I feel this a much better solution than sending passwords via email, and considering it only took an hour to put together I figure it a very worthwhile piece of my time. Sure, there are improvements that could be made around automation of access and notifications to users, but as a quick win I think this does a good job.


I’m interested to know what solutions you other folks might be using for those times when you need to provide password information to users. Please comment below.

Comparing Indexes Using PowerShell

When you have data replicated out to multiple machines or are working on migrations it can be a challenge to ensure that the indexes are in sync, thus preventing query performance issues. I found the need to check and sync up indexes myself the other day and I didn’t have any third party software installed to help me do the compare. Yet again PowerShell came to the rescue and I ended up putting together a script that just kind of grew and grew on me, so this morning I decided to stop and put it out for anyone to use.

The script accepts a few parameters:

  • Server1 – The source server that you’ll use as your source of index goodness
  • Server2 – The destination that you want to compare (this can be the same server)
  • Database1 – The source database that contains the tables and indexes
  • Database2 – (this is optional) the destination database to check, if this isn’t passed then this defaults to the same value as Database1
  • OutputScriptLocation – The path and filename for the output SQL script file which you can run to create the indexes
  • Verbose – A switch which will dump lots of information to the screen, which can be useful as it will also tell you if there are missing tables on the destination


I decided not to do the actual index creation within the script as it’s good to be able to check the output and be sure that’s the thing you want. I did however output the script in such a way to make it as easy as possible to run, and so you can just open the script, switch to SQLCMD mode and run it. The script will make the connection to your destination server, to the right database and then create the indexes. It will also output to the screen when an index is created (this is very useful for those times when you are creating a lot of indexes and some of them are large).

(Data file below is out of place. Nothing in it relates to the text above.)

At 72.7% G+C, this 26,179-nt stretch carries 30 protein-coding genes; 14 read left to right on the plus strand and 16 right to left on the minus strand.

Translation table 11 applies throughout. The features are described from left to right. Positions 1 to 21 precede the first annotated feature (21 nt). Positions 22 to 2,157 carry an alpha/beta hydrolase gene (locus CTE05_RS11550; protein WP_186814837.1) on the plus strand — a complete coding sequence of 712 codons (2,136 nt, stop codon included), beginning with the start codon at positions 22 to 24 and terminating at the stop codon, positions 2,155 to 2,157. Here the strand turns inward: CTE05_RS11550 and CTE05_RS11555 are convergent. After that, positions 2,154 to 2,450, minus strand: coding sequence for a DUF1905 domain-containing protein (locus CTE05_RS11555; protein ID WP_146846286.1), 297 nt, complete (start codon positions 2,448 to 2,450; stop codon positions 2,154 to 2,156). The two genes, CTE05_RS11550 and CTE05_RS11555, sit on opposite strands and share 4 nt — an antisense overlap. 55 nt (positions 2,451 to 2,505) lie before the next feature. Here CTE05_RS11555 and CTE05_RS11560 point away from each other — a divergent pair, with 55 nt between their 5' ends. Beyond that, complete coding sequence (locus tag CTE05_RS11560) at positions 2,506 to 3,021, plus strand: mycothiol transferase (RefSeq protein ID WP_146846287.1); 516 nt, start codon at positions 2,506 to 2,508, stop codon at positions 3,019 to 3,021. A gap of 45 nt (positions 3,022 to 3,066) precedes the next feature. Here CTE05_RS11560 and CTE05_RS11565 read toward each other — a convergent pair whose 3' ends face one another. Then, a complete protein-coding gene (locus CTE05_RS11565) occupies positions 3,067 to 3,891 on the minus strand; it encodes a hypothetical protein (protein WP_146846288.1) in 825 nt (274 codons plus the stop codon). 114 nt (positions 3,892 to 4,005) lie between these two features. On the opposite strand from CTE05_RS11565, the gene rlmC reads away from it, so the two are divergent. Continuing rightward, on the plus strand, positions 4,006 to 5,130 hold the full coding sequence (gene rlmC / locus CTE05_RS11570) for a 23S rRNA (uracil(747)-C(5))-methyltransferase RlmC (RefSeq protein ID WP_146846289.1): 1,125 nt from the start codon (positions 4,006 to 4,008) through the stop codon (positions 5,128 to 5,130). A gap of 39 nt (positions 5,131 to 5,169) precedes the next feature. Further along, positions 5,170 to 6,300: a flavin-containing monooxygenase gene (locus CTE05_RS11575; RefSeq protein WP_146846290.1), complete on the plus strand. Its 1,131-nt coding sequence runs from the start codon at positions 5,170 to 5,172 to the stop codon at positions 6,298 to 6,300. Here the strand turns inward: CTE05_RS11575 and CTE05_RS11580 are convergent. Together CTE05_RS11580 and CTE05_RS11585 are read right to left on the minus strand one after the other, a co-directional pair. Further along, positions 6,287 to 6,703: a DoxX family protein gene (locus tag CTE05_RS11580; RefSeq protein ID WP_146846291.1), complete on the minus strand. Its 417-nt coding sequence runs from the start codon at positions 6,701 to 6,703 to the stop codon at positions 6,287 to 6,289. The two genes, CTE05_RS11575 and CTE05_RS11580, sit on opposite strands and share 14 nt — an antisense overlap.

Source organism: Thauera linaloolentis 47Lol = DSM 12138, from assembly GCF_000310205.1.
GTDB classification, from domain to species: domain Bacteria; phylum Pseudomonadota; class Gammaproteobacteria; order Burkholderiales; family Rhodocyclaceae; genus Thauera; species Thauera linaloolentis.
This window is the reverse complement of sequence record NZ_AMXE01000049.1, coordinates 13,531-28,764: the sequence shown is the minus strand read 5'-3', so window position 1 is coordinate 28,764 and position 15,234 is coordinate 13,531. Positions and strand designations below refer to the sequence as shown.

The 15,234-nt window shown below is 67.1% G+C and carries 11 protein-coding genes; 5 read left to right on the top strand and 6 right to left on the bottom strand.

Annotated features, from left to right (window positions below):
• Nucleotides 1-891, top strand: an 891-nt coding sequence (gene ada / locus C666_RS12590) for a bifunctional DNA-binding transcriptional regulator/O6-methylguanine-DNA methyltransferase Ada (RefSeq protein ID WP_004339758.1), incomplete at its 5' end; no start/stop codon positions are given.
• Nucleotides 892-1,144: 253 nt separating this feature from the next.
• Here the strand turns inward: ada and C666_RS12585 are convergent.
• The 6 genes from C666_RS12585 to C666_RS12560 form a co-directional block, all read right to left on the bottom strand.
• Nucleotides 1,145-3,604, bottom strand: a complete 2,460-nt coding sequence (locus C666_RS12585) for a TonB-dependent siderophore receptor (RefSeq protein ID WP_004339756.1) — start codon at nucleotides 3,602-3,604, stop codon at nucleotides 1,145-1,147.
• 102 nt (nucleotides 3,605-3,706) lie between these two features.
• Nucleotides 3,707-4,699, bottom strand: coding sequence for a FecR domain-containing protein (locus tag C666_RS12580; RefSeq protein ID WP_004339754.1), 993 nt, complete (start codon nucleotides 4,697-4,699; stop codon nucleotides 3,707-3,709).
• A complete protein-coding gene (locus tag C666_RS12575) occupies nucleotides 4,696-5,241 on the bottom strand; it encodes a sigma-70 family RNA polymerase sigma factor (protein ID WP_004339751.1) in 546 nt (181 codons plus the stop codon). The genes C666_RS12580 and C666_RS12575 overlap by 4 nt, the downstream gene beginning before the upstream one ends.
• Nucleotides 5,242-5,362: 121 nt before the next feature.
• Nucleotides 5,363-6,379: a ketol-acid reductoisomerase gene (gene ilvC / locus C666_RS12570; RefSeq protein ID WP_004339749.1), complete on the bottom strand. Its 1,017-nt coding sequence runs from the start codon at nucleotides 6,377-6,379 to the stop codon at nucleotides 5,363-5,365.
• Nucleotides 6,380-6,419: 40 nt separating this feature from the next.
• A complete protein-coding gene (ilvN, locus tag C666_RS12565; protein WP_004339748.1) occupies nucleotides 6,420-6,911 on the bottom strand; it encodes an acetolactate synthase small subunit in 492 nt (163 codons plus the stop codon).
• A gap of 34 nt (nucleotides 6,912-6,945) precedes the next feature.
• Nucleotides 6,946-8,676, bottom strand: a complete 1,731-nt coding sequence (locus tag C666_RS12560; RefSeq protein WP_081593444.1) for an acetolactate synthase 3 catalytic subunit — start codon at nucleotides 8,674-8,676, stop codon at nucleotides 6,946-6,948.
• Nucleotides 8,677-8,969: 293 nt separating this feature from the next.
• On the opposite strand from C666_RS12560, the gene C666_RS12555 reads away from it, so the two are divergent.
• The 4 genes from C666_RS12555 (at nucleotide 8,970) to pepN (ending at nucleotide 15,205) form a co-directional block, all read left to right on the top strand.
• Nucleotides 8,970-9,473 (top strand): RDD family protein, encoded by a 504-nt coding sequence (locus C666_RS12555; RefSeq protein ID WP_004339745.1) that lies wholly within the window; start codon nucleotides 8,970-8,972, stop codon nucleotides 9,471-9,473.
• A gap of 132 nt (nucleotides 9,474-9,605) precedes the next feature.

I’ve tested it on a few servers and it’s worked out great for me, let me know if you run into any problems running it or encounter strange bugs.

Download Compare-Indexes.ps1 or get the code below.



   Script can be used to compare indexes on tables on different servers/databases.


   When executed the script will check passed in databases on different (or the same) server and output a SQLCMD script which

   can be executed to add missing indexes.

.PARAMETER <paramName>

   -Server1 The source SQL Instance that is used as the master

   -Server2 The destination SQL Instance that will be the target for additional indexes

   -Database1 The source database

   -Database2 The destination database (leave blank if the source and destination databases are the same)